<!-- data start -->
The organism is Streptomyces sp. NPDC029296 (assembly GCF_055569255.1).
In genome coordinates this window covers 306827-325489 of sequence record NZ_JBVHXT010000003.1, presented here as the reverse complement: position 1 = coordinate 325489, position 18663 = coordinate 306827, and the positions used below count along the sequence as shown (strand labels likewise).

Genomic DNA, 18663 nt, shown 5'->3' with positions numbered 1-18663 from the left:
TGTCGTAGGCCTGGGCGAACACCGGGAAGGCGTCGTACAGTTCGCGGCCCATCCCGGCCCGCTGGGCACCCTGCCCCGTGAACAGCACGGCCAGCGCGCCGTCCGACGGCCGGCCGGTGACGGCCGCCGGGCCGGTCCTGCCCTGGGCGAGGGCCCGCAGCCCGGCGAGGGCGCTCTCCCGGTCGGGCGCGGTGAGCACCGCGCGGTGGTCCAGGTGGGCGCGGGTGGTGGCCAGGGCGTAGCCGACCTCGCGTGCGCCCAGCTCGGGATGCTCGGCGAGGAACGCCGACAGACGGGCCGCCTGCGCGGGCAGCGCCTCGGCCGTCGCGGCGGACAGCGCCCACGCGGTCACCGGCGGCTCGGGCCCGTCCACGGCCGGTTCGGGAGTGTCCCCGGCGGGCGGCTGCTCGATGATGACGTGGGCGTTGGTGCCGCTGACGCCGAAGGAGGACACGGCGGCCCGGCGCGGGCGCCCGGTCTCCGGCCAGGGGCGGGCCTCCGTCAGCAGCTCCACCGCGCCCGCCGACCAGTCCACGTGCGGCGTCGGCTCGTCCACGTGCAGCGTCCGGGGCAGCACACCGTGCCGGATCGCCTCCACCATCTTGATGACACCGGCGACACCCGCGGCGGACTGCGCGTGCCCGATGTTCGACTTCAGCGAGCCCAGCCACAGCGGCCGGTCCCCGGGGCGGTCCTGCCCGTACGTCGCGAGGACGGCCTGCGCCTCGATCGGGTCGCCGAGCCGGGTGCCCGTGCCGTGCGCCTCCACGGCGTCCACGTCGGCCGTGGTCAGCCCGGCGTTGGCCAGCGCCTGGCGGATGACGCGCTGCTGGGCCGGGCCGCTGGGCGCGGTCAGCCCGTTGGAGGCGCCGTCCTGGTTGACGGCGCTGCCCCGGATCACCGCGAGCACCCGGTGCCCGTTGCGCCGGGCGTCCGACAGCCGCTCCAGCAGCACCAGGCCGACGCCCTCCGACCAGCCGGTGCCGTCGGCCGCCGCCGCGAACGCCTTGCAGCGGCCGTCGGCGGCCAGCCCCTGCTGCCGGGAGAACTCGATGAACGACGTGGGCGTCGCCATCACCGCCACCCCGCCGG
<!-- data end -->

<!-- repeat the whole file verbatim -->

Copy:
The organism is Streptomyces sp. NPDC029296 (assembly GCF_055569255.1).
In genome coordinates this window covers 306827-325489 of sequence record NZ_JBVHXT010000003.1, presented here as the reverse complement: position 1 = coordinate 325489, position 18663 = coordinate 306827, and the positions used below count along the sequence as shown (strand labels likewise).

Genomic DNA, 18663 nt, shown 5'->3' with positions numbered 1-18663 from the left:
TGTCGTAGGCCTGGGCGAACACCGGGAAGGCGTCGTACAGTTCGCGGCCCATCCCGGCCCGCTGGGCACCCTGCCCCGTGAACAGCACGGCCAGCGCGCCGTCCGACGGCCGGCCGGTGACGGCCGCCGGGCCGGTCCTGCCCTGGGCGAGGGCCCGCAGCCCGGCGAGGGCGCTCTCCCGGTCGGGCGCGGTGAGCACCGCGCGGTGGTCCAGGTGGGCGCGGGTGGTGGCCAGGGCGTAGCCGACCTCGCGTGCGCCCAGCTCGGGATGCTCGGCGAGGAACGCCGACAGACGGGCCGCCTGCGCGGGCAGCGCCTCGGCCGTCGCGGCGGACAGCGCCCACGCGGTCACCGGCGGCTCGGGCCCGTCCACGGCCGGTTCGGGAGTGTCCCCGGCGGGCGGCTGCTCGATGATGACGTGGGCGTTGGTGCCGCTGACGCCGAAGGAGGACACGGCGGCCCGGCGCGGGCGCCCGGTCTCCGGCCAGGGGCGGGCCTCCGTCAGCAGCTCCACCGCGCCCGCCGACCAGTCCACGTGCGGCGTCGGCTCGTCCACGTGCAGCGTCCGGGGCAGCACACCGTGCCGGATCGCCTCCACCATCTTGATGACACCGGCGACACCCGCGGCGGACTGCGCGTGCCCGATGTTCGACTTCAGCGAGCCCAGCCACAGCGGCCGGTCCCCGGGGCGGTCCTGCCCGTACGTCGCGAGGACGGCCTGCGCCTCGATCGGGTCGCCGAGCCGGGTGCCCGTGCCGTGCGCCTCCACGGCGTCCACGTCGGCCGTGGTCAGCCCGGCGTTGGCCAGCGCCTGGCGGATGACGCGCTGCTGGGCCGGGCCGCTGGGCGCGGTCAGCCCGTTGGAGGCGCCGTCCTGGTTGACGGCGCTGCCCCGGATCACCGCGAGCACCCGGTGCCCGTTGCGCCGGGCGTCCGACAGCCGCTCCAGCAGCACCAGGCCGACGCCCTCCGACCAGCCGGTGCCGTCGGCCGCCGCCGCGAACGCCTTGCAGCGGCCGTCGGCGGCCAGCCCCTGCTGCCGGGAGAACTCGATGAACGACGTGGGCGTCGCCATCACCGCCACCCCGCCGG